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 You think you have a flea infestation, but you aren’t entirely sure, this page will help you determine if that’s the case or not. First you need to know what you’re dealing with. You will find some pictures of fleas and learn a few facts about fleas on this site that can help you do just that, but in short, fleas are 1/8 inch long and typically dark colored. They don’t have any wings, but instead they use their super strong legs to jump to their target. They can jump almost 10 inches, so they have absolutely no problem getting to you and your pets.

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If you have a flea infestation, it is important to know about the life cycle of the flea, as it makes it easier to eliminate the fleas chance to survive on each of the development stages. You will probably have fleas in all stages if you find adult fleas in your home. That includes eggs, larva, pupas and fully grown adult fleas.

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So how do you resolve a flea infestation problem in your home? You find the fleas and get rid of them. Easy as that, or is it? Finding all the fleas can sometimes be difficult because of their small size and large numbers. The best place to look is your pets. They are the main target for the fleas and the main reason why flea infestations happen. Fleas need blood to live and reproduce, and you need to stop them from getting it.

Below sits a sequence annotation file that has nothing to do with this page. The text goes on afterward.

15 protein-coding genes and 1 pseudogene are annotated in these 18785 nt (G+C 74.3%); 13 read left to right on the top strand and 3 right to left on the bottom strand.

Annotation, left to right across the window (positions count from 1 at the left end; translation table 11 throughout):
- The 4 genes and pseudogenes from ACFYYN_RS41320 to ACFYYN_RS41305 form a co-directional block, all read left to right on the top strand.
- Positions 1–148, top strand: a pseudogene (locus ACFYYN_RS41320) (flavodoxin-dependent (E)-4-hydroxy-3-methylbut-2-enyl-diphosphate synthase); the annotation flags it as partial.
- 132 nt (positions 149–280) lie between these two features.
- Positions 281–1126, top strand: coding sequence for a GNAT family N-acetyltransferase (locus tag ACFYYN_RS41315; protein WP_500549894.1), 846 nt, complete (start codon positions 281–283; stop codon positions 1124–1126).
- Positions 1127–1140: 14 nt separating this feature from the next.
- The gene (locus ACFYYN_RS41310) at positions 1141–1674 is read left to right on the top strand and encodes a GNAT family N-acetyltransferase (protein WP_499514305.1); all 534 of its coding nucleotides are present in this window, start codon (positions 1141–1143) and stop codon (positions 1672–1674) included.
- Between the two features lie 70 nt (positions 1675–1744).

How to spot a flea infestation

A flea infestation will typically show itself when your dog or cat starts scratching and biting itself. If the problem is ignored, your pet will start getting infections and lose hair in the exposed area. I recommend checking your pet as soon as it starts scratching itself. You can use a flea comb to systematically go through its fur and look for fleas. Pay attention as they move fast and you will have to keep focus, or else you will miss them. Sometimes you won’t find any fleas on the pet, but instead you will find traces of them being there, like flea dirt. Although it looks like dirt, it’s actually flea droppings. You will know for sure if you touch it with a wet tissue and red rings of blood appear on the tissue.

It doesn’t take long for the fleas to spread from your dog or cat to the rest of the house. The eggs don’t stick very well to the pet, so they will usually fall off at its resting place. This is where the flea infestation begins and this is where it should end. It’s a great place to start looking for fleas if your cat or dog is scratching itself all the time. Another way to spot a flea infestation is by wearing long white socks. Fleas are dark, so if they try to jump you, it will be easier to spot them on a white background. After you have determined the flea infestation, it’s time to get rid of the fleas.

Eliminating fleas

Use your knowledge of the flea life cycle to eliminate an infestation. Treat the environment properly by vacuuming regularly for several weeks and thoroughly washing bedding and toys in hot soapy water to remove eggs, larvae, and pupae. Remember to seal and remove vacuum bags after a cleaning session. You can even encourage faster emergence of the remaining pupae with a humidifier and an increase in the home temperature. Once all the hibernating pupae have emerged, you can make sure they are all destroyed. The household can be (cautiously) treated with sprays and foggers.

Treat the adult fleas living on your pet with shampoos, sprays, dips, or spot-on medications. If you have any questions or concerns, especially in regards to your pet’s health or age, your veterinarian can help you make the best decision for treating your pet.

Fleas can be difficult to eliminate, but if you are vigilant and use the correct chemicals in a safe and effective manner, you will be victorious. Just be sure to treat all the areas where your pet spends time, including the car and yard.